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Yes. It looks like the fan has 2 lights, one fed by the blue wire and the other fed by the orange wire. You can disconnect the blue, orange or both from the fan remote, and connect it instead to the red wire from your switch. If you move only one of them, the one not moved will still be under the control of the remote. You may notice if you walk into any ...


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To clarify: Right now, you have one switch controlling the master fan control and then upper light, lower light and fan on/speed/off are all controlled by remote, correct? If so, you might be able to control upper light, lower light or both (simultaneously, not independently) with the other switch, or possibly each light separately, depending on: Is it ...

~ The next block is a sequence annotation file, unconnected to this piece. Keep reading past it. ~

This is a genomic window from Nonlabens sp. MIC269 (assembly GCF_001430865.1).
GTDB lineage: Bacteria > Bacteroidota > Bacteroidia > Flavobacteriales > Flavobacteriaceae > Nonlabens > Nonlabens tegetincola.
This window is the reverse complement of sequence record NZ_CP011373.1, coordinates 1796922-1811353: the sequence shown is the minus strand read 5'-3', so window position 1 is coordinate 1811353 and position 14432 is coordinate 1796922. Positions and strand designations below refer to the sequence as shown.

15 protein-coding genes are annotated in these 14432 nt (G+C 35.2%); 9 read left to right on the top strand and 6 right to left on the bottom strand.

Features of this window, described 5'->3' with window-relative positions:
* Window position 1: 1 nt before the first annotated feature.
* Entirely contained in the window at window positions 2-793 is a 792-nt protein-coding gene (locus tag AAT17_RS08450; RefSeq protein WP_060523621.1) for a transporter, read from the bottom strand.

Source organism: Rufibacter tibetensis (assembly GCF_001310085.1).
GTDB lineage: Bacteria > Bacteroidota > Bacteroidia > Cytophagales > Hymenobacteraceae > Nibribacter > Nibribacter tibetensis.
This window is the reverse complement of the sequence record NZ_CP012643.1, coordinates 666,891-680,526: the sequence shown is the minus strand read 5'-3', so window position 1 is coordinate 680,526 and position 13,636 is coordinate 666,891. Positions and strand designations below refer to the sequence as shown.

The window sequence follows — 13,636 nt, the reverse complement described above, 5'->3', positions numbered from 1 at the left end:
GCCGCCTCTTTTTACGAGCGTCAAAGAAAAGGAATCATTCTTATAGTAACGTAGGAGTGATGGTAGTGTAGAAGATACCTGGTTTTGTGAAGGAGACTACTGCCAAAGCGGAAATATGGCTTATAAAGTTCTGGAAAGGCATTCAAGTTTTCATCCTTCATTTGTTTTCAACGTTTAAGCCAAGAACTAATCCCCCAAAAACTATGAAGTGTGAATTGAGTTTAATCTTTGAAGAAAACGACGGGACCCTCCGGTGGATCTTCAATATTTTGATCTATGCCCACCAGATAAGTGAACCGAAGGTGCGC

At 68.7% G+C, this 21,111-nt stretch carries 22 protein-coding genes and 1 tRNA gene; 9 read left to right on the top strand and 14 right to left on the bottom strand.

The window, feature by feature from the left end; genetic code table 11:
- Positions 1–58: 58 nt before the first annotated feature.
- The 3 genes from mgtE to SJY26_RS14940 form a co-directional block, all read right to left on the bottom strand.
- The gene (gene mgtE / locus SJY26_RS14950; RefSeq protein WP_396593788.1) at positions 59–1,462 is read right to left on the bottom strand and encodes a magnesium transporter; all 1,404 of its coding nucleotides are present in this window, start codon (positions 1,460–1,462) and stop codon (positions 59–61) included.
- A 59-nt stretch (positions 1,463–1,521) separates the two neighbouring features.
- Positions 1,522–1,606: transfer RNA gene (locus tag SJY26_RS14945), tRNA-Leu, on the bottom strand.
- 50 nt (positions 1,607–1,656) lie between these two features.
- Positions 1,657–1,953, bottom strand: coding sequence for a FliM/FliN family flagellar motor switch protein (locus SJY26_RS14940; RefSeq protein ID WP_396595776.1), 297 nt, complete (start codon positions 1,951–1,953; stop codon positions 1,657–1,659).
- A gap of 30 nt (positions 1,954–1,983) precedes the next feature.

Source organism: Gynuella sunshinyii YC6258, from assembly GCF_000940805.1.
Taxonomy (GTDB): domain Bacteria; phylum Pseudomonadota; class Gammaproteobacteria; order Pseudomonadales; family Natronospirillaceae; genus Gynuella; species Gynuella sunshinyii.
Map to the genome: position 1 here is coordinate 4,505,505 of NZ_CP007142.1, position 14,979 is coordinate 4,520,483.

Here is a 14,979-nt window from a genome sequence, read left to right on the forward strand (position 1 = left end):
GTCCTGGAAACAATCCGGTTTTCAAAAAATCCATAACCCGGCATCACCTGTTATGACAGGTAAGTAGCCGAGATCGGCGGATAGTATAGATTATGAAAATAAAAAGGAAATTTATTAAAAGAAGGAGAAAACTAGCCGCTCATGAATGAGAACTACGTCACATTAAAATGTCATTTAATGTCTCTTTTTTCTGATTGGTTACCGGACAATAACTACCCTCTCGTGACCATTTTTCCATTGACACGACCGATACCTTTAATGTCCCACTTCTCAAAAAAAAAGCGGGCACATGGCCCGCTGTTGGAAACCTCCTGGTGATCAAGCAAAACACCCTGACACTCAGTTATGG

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We can't tell for sure why the fan switches on on its own, but one possibility is that there is a different remote control within range, e.g. a neighbour's as you already allude to. Most likely you do not have climb to the fan and open it. You can change the frequency of the remote control following the description in the installation manual. The fan's ...


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Conventional US terminology is that a black/white/ground cable is referred to as a 2-wire or /2 and a black/white/red/ground cable is referred to as a 3-wire or /3. That is because grounds are always (in normal residential fixtures, switched, etc.) (a) always present (except in very old houses or metal conduit) and (b) always all connected together. ...


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While I can't speak to the general case, the new scheme works for the Hampton Bay EF200D and the 4-lead capacitor. After connecting the new switch according to the new scheme, the fan steps through appropriate speeds as the switch cycles and there have been no electrical issues.


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